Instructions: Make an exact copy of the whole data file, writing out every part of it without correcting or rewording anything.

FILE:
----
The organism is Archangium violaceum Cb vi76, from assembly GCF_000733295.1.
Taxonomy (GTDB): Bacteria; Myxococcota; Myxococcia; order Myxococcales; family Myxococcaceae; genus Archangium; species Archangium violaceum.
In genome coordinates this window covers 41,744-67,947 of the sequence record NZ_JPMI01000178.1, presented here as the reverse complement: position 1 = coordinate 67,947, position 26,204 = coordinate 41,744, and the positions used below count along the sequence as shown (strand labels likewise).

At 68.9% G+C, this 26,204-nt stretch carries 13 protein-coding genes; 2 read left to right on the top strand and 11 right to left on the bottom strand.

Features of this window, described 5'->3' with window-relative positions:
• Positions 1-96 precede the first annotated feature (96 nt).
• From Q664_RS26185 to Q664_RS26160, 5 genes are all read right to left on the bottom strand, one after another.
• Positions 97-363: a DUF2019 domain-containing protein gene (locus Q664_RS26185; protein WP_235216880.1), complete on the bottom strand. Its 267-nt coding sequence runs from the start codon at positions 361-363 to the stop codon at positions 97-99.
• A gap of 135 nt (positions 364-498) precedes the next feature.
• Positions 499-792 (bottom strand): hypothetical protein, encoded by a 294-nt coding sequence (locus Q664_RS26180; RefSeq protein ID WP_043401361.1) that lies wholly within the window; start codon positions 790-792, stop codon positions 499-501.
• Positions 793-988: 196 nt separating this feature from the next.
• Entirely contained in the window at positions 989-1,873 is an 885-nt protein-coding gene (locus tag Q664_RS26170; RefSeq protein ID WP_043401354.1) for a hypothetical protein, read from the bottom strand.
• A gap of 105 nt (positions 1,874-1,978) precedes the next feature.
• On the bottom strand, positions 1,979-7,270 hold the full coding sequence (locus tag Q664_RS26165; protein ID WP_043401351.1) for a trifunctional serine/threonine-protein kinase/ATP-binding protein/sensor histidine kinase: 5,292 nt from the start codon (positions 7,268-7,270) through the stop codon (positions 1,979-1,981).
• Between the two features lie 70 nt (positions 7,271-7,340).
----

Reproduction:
The organism is Archangium violaceum Cb vi76, from assembly GCF_000733295.1.
Taxonomy (GTDB): Bacteria; Myxococcota; Myxococcia; order Myxococcales; family Myxococcaceae; genus Archangium; species Archangium violaceum.
In genome coordinates this window covers 41,744-67,947 of the sequence record NZ_JPMI01000178.1, presented here as the reverse complement: position 1 = coordinate 67,947, position 26,204 = coordinate 41,744, and the positions used below count along the sequence as shown (strand labels likewise).

At 68.9% G+C, this 26,204-nt stretch carries 13 protein-coding genes; 2 read left to right on the top strand and 11 right to left on the bottom strand.

Features of this window, described 5'->3' with window-relative positions:
• Positions 1-96 precede the first annotated feature (96 nt).
• From Q664_RS26185 to Q664_RS26160, 5 genes are all read right to left on the bottom strand, one after another.
• Positions 97-363: a DUF2019 domain-containing protein gene (locus Q664_RS26185; protein WP_235216880.1), complete on the bottom strand. Its 267-nt coding sequence runs from the start codon at positions 361-363 to the stop codon at positions 97-99.
• A gap of 135 nt (positions 364-498) precedes the next feature.
• Positions 499-792 (bottom strand): hypothetical protein, encoded by a 294-nt coding sequence (locus Q664_RS26180; RefSeq protein ID WP_043401361.1) that lies wholly within the window; start codon positions 790-792, stop codon positions 499-501.
• Positions 793-988: 196 nt separating this feature from the next.
• Entirely contained in the window at positions 989-1,873 is an 885-nt protein-coding gene (locus tag Q664_RS26170; RefSeq protein ID WP_043401354.1) for a hypothetical protein, read from the bottom strand.
• A gap of 105 nt (positions 1,874-1,978) precedes the next feature.
• On the bottom strand, positions 1,979-7,270 hold the full coding sequence (locus tag Q664_RS26165; protein ID WP_043401351.1) for a trifunctional serine/threonine-protein kinase/ATP-binding protein/sensor histidine kinase: 5,292 nt from the start codon (positions 7,268-7,270) through the stop codon (positions 1,979-1,981).
• Between the two features lie 70 nt (positions 7,271-7,340).